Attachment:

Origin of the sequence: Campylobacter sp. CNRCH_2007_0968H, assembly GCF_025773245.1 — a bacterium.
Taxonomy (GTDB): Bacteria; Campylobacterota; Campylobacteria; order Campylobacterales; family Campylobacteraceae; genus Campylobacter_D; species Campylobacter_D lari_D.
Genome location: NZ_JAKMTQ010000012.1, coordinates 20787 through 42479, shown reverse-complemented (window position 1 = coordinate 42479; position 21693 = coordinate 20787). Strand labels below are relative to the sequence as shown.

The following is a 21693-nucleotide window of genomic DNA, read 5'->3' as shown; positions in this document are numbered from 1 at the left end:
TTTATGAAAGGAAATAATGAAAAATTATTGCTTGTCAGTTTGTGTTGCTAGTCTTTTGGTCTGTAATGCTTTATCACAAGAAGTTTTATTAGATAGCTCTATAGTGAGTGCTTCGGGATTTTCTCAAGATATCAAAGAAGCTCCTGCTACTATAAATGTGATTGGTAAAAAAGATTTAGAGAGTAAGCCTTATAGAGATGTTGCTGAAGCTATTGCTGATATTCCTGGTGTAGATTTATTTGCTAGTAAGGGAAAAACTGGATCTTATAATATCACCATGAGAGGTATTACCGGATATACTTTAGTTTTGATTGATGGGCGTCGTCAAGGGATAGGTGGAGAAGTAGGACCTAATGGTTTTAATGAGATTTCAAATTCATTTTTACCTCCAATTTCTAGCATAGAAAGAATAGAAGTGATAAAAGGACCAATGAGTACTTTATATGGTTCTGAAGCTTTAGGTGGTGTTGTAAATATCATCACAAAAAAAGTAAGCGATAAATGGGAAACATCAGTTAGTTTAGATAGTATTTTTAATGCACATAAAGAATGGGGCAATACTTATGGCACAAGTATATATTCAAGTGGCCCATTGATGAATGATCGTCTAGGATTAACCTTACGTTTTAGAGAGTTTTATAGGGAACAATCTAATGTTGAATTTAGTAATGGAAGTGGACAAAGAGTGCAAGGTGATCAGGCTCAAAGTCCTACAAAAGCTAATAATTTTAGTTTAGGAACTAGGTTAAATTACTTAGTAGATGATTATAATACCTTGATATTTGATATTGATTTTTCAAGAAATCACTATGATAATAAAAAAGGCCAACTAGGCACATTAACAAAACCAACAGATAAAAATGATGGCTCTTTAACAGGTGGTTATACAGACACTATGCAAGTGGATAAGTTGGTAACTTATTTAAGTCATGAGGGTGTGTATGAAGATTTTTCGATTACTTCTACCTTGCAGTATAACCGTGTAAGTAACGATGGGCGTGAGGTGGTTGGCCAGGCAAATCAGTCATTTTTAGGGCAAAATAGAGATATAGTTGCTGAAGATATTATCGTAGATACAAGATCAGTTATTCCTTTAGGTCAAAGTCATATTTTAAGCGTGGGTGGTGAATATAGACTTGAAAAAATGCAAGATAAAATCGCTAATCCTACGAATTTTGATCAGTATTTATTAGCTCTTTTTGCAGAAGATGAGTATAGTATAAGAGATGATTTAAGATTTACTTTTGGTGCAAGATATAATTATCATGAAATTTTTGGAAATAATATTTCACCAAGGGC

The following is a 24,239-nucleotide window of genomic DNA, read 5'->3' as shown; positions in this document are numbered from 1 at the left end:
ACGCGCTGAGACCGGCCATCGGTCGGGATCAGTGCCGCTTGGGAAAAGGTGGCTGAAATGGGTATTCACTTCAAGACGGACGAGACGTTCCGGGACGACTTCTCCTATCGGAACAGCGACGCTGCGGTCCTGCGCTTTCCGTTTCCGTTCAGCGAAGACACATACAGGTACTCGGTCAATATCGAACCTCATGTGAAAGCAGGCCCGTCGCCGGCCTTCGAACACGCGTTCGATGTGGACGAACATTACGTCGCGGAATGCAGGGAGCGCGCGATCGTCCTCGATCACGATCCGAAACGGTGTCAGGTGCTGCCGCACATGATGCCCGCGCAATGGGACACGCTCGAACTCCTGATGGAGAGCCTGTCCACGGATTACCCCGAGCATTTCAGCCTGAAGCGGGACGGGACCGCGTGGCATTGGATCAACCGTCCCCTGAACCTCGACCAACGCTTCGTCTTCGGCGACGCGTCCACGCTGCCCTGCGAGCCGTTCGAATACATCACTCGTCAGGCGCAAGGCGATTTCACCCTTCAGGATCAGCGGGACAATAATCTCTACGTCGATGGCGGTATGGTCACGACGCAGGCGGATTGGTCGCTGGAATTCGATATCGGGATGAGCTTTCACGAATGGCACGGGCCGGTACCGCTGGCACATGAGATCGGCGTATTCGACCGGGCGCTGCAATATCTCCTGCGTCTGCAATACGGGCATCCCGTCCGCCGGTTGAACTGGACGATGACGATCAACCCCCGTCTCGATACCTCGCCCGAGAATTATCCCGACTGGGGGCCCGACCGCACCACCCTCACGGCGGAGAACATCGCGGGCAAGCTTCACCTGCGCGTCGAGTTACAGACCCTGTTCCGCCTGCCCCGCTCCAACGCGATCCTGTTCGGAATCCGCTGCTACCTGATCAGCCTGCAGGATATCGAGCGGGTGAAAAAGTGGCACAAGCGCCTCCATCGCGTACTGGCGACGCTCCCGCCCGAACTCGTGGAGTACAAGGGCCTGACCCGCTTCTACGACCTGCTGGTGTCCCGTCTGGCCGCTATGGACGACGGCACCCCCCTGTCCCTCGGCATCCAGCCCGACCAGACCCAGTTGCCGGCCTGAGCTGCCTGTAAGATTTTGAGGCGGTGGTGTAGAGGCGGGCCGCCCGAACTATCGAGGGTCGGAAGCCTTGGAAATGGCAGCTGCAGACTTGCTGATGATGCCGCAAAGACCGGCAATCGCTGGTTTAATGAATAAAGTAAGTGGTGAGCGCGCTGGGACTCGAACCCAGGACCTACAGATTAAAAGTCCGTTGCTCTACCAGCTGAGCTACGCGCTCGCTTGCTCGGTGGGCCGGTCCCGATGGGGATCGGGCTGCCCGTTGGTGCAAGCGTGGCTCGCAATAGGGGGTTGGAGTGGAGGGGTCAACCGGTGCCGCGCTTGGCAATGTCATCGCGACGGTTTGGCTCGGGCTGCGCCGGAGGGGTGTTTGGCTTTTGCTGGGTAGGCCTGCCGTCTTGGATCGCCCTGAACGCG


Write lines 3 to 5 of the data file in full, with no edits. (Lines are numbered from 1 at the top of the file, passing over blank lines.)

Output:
Genome location: NZ_JAKMTQ010000012.1, coordinates 20787 through 42479, shown reverse-complemented (window position 1 = coordinate 42479; position 21693 = coordinate 20787). Strand labels below are relative to the sequence as shown.

The following is a 21693-nucleotide window of genomic DNA, read 5'->3' as shown; positions in this document are numbered from 1 at the left end:
TTTATGAAAGGAAATAATGAAAAATTATTGCTTGTCAGTTTGTGTTGCTAGTCTTTTGGTCTGTAATGCTTTATCACAAGAAGTTTTATTAGATAGCTCTATAGTGAGTGCTTCGGGATTTTCTCAAGATATCAAAGAAGCTCCTGCTACTATAAATGTGATTGGTAAAAAAGATTTAGAGAGTAAGCCTTATAGAGATGTTGCTGAAGCTATTGCTGATATTCCTGGTGTAGATTTATTTGCTAGTAAGGGAAAAACTGGATCTTATAATATCACCATGAGAGGTATTACCGGATATACTTTAGTTTTGATTGATGGGCGTCGTCAAGGGATAGGTGGAGAAGTAGGACCTAATGGTTTTAATGAGATTTCAAATTCATTTTTACCTCCAATTTCTAGCATAGAAAGAATAGAAGTGATAAAAGGACCAATGAGTACTTTATATGGTTCTGAAGCTTTAGGTGGTGTTGTAAATATCATCACAAAAAAAGTAAGCGATAAATGGGAAACATCAGTTAGTTTAGATAGTATTTTTAATGCACATAAAGAATGGGGCAATACTTATGGCACAAGTATATATTCAAGTGGCCCATTGATGAATGATCGTCTAGGATTAACCTTACGTTTTAGAGAGTTTTATAGGGAACAATCTAATGTTGAATTTAGTAATGGAAGTGGACAAAGAGTGCAAGGTGATCAGGCTCAAAGTCCTACAAAAGCTAATAATTTTAGTTTAGGAACTAGGTTAAATTACTTAGTAGATGATTATAATACCTTGATATTTGATATTGATTTTTCAAGAAATCACTATGATAATAAAAAAGGCCAACTAGGCACATTAACAAAACCAACAGATAAAAATGATGGCTCTTTAACAGGTGGTTATACAGACACTATGCAAGTGGATAAGTTGGTAACTTATTTAAGTCATGAGGGTGTGTATGAAGATTTTTCGATTACTTCTACCTTGCAGTATAACCGTGTAAGTAACGATGGGCGTGAGGTGGTTGGCCAGGCAAATCAGTCATTTTTAGGGCAAAATAGAGATATAGTTGCTGAAGATATTATCGTAGATACAAGATCAGTTATTCCTTTAGGTCAAAGTCATATTTTAAGCGTGGGTGGTGAATATAGACTTGAAAAAATGCAAGATAAAATCGCTAATCCTACGAATTTTGATCAGTATTTATTAGCTCTTTTTGCAGAAGATGAGTATAGTATAAGAGATGATTTAAGATTTACTTTTGGTGCAAGATATAATTATCATGAAATTTTTGGAAATAATATTTCACCAAGGGC